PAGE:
Words escape those of us who are thoroughly repelled by this atrocity. Unfortunately, we have become numb to the daily onslaught of news in all forms–digital, print, television and radio–of civilians being killed. Syria is but one example. But don’t forget Rwanda, Serbia and Sudan. Children get murdered each and every day by thugs and cowards who sometimes hide behind the facades of crony governments.

In the case of Malala Yousafzai, I was particularly struck by the brutality of her attempted assassination. It was premeditated and focused by the Taliban, who operated in typical cowardly fashion. But Malala survived, and her slow recovery and, as I expect, her even more focused will and leadership, will further threaten the Taliban. She now has a bounty on her head.

We adults, who excel in dispensing advice and often whining about trivial things, can learn so much from a young leader such as Malala Yousafzai. And I’d argue that young people living in rich, industrialized countries could learn a huge amount.

My three daughters (between the ages of 23 and 33) have had it easy growing up in Canada, a safe country with a large social safety net. I would love for my daughters and my ten year-old granddaughter to meet Malala. I wonder what she would tell them. I bet, for one, that she’d tell them how lucky they are to live in one of the most wealthy and safe nations in the world, where girls can go to school every day without the fear of being murdered.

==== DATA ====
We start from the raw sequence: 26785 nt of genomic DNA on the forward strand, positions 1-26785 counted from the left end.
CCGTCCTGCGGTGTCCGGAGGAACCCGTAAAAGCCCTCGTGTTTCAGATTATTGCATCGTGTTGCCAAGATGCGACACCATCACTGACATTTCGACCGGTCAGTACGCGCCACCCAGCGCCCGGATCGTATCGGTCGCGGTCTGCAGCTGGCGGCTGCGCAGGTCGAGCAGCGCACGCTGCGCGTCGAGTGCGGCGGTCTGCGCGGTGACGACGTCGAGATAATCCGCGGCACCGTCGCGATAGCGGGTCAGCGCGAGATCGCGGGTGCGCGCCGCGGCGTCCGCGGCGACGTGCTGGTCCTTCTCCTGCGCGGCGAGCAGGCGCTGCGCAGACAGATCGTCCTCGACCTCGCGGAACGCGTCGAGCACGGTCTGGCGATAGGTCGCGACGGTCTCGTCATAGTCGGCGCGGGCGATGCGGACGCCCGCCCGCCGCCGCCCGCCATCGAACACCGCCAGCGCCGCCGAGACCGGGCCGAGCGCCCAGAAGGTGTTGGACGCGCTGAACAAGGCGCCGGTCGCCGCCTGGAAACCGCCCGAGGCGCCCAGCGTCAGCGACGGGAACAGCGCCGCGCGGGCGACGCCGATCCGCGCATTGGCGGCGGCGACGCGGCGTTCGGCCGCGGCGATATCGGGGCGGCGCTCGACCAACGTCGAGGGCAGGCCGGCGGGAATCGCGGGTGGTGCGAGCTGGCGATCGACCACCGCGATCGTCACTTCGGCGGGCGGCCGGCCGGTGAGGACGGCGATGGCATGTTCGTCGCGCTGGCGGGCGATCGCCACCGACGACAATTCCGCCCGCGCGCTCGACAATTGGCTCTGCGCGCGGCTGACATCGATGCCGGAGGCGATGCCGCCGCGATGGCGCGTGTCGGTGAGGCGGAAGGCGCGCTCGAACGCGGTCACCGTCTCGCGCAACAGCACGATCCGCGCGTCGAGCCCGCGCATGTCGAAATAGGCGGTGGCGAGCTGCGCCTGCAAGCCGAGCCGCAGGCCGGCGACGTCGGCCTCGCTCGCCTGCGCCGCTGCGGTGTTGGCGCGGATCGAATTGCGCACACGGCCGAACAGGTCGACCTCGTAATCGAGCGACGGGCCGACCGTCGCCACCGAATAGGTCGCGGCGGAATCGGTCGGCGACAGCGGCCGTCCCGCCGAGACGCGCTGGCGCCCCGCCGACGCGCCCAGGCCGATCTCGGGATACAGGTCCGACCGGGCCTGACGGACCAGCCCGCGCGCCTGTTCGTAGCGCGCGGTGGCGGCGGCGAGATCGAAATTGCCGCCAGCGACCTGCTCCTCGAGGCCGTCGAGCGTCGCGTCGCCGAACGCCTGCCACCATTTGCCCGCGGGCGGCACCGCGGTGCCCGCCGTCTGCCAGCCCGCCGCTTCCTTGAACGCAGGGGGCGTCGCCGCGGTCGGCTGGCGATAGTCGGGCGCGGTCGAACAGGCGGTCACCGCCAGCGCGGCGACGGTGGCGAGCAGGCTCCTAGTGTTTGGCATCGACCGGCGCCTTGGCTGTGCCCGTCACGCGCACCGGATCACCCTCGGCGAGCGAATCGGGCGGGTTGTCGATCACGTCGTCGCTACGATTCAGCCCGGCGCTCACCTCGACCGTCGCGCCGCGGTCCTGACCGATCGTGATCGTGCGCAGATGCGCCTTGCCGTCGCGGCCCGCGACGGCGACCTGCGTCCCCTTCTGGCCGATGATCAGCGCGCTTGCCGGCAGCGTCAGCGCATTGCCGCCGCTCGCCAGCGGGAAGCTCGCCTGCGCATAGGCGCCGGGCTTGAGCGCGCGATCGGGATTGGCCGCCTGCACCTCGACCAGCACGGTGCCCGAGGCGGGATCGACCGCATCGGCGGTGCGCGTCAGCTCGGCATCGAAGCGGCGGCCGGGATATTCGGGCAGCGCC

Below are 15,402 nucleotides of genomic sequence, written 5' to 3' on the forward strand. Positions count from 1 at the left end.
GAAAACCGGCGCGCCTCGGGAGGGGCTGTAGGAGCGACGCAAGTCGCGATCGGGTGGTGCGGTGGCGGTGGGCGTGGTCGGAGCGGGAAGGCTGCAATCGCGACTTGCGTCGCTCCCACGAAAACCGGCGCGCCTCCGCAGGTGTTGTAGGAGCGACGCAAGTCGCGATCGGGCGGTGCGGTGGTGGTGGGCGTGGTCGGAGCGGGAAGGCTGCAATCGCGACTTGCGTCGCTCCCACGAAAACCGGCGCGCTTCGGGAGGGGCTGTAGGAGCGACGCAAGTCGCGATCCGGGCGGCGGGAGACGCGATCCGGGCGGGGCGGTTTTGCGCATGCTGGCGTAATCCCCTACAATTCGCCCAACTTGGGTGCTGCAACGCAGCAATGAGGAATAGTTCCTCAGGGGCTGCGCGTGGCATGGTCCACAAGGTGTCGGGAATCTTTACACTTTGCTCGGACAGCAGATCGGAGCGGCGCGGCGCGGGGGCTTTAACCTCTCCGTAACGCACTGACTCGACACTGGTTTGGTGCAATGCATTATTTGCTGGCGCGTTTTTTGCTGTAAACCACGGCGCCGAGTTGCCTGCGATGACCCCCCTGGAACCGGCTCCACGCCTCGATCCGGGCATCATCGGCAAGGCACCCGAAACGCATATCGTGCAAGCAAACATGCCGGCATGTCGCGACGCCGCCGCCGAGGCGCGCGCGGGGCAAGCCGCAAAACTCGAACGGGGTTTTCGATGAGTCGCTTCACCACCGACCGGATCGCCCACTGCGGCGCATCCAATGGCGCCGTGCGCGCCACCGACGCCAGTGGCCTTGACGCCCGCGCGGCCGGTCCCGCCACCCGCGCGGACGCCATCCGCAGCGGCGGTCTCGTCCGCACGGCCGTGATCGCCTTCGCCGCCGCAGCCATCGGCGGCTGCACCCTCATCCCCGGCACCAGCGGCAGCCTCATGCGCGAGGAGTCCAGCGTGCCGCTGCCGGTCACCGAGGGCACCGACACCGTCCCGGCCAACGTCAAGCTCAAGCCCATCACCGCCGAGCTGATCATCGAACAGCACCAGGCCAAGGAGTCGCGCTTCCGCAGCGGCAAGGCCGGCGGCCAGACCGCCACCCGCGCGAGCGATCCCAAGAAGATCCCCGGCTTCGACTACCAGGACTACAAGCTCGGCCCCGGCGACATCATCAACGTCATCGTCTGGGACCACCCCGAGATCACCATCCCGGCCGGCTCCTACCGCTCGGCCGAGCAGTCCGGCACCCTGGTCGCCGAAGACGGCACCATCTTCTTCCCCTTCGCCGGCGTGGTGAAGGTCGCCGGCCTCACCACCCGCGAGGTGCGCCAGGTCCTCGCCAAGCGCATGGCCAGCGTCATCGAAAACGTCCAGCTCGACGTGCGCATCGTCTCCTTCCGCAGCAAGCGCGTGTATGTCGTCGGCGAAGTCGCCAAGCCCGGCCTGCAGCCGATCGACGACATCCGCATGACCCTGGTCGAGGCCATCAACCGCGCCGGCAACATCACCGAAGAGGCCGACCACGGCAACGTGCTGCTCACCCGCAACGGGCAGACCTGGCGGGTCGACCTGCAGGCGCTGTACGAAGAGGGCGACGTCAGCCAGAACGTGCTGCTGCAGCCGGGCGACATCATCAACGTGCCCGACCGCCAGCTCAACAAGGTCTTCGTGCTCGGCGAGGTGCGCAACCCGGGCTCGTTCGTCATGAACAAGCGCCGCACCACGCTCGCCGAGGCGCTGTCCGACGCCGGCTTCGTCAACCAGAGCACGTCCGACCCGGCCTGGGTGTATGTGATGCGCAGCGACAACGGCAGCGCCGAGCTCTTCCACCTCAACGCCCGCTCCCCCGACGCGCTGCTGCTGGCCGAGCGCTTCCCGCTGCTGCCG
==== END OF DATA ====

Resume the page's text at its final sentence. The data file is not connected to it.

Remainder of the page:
Our world is a mess. The only hope I see for positive change is through young people, like Malala Yousafzai, who for some unexplained reason at a young age have the burning desire to make the world a better place.

Malala, who was flown to Birmingham, England, on October 15 to be treated at a world-class trauma unit, is making a steady recovery. Her parents arrived on October 25 to visit her. Malala asked that they bring her school books so that she could study for exams. Imagine that.

Let’s all pray and hope for Malala’s full recovery. She has more work to do in her home country. Our planet needs more young people like her.

Education is the most powerful weapon which you can use to change the world
– Nelson Mandela

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4 Comments leave one →
  1. HELEN permalink
    January 12, 2013 4:03 pm


  2. October 28, 2012 4:17 pm

    The shooting of Malala was a horrifying act. While it shocked many of us around the world, it probably was not a surprise to the people of Afghanistan who have lived with this type of violence by the Taliban for many years.

    Thank you for so eloquently sharing her story, Jim. The more people who know, the more people who will support change in that part of the world.

    • October 28, 2012 5:04 pm

      Thanks for stopping by, Susan, to read my post. I hope that young Western people learn about Malala’s story and incredible courage. We live in an increasingly self-absorbed, shallow, consumer-driven society, fretting about the most stupid things. We take our standard of living and freedom as entitlements. We can learn a lot from those in much poorer parts of the world who cherish what we’ve long ago taken for granted.